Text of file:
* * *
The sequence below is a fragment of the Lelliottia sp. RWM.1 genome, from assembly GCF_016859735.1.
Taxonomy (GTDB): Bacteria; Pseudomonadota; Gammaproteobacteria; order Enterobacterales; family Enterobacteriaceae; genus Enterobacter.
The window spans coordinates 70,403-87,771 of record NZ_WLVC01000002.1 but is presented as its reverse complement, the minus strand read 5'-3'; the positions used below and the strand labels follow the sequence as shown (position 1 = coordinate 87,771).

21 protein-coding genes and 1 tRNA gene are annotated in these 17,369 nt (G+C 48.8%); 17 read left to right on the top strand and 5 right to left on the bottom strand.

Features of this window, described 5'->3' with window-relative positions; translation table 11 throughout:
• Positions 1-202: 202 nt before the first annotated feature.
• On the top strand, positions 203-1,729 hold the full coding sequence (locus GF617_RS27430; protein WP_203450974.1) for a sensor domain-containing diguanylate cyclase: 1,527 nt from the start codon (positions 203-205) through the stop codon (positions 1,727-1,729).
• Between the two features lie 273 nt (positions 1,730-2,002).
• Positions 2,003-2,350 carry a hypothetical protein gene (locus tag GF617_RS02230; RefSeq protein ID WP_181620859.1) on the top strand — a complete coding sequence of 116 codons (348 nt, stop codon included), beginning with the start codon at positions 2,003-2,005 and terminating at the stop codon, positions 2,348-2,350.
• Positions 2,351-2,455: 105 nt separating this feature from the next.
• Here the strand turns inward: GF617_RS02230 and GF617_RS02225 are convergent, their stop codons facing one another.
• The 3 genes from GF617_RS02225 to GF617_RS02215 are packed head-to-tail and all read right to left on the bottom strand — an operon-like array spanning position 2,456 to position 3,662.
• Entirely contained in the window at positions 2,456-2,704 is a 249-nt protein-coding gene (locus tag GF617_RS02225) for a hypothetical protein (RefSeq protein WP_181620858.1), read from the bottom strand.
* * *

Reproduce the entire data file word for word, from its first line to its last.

The sequence below is a fragment of the Lelliottia sp. RWM.1 genome, from assembly GCF_016859735.1.
Taxonomy (GTDB): Bacteria; Pseudomonadota; Gammaproteobacteria; order Enterobacterales; family Enterobacteriaceae; genus Enterobacter.
The window spans coordinates 70,403-87,771 of record NZ_WLVC01000002.1 but is presented as its reverse complement, the minus strand read 5'-3'; the positions used below and the strand labels follow the sequence as shown (position 1 = coordinate 87,771).

21 protein-coding genes and 1 tRNA gene are annotated in these 17,369 nt (G+C 48.8%); 17 read left to right on the top strand and 5 right to left on the bottom strand.

Features of this window, described 5'->3' with window-relative positions; translation table 11 throughout:
• Positions 1-202: 202 nt before the first annotated feature.
• On the top strand, positions 203-1,729 hold the full coding sequence (locus GF617_RS27430; protein WP_203450974.1) for a sensor domain-containing diguanylate cyclase: 1,527 nt from the start codon (positions 203-205) through the stop codon (positions 1,727-1,729).
• Between the two features lie 273 nt (positions 1,730-2,002).
• Positions 2,003-2,350 carry a hypothetical protein gene (locus tag GF617_RS02230; RefSeq protein ID WP_181620859.1) on the top strand — a complete coding sequence of 116 codons (348 nt, stop codon included), beginning with the start codon at positions 2,003-2,005 and terminating at the stop codon, positions 2,348-2,350.
• Positions 2,351-2,455: 105 nt separating this feature from the next.
• Here the strand turns inward: GF617_RS02230 and GF617_RS02225 are convergent, their stop codons facing one another.
• The 3 genes from GF617_RS02225 to GF617_RS02215 are packed head-to-tail and all read right to left on the bottom strand — an operon-like array spanning position 2,456 to position 3,662.
• Entirely contained in the window at positions 2,456-2,704 is a 249-nt protein-coding gene (locus tag GF617_RS02225) for a hypothetical protein (RefSeq protein WP_181620858.1), read from the bottom strand.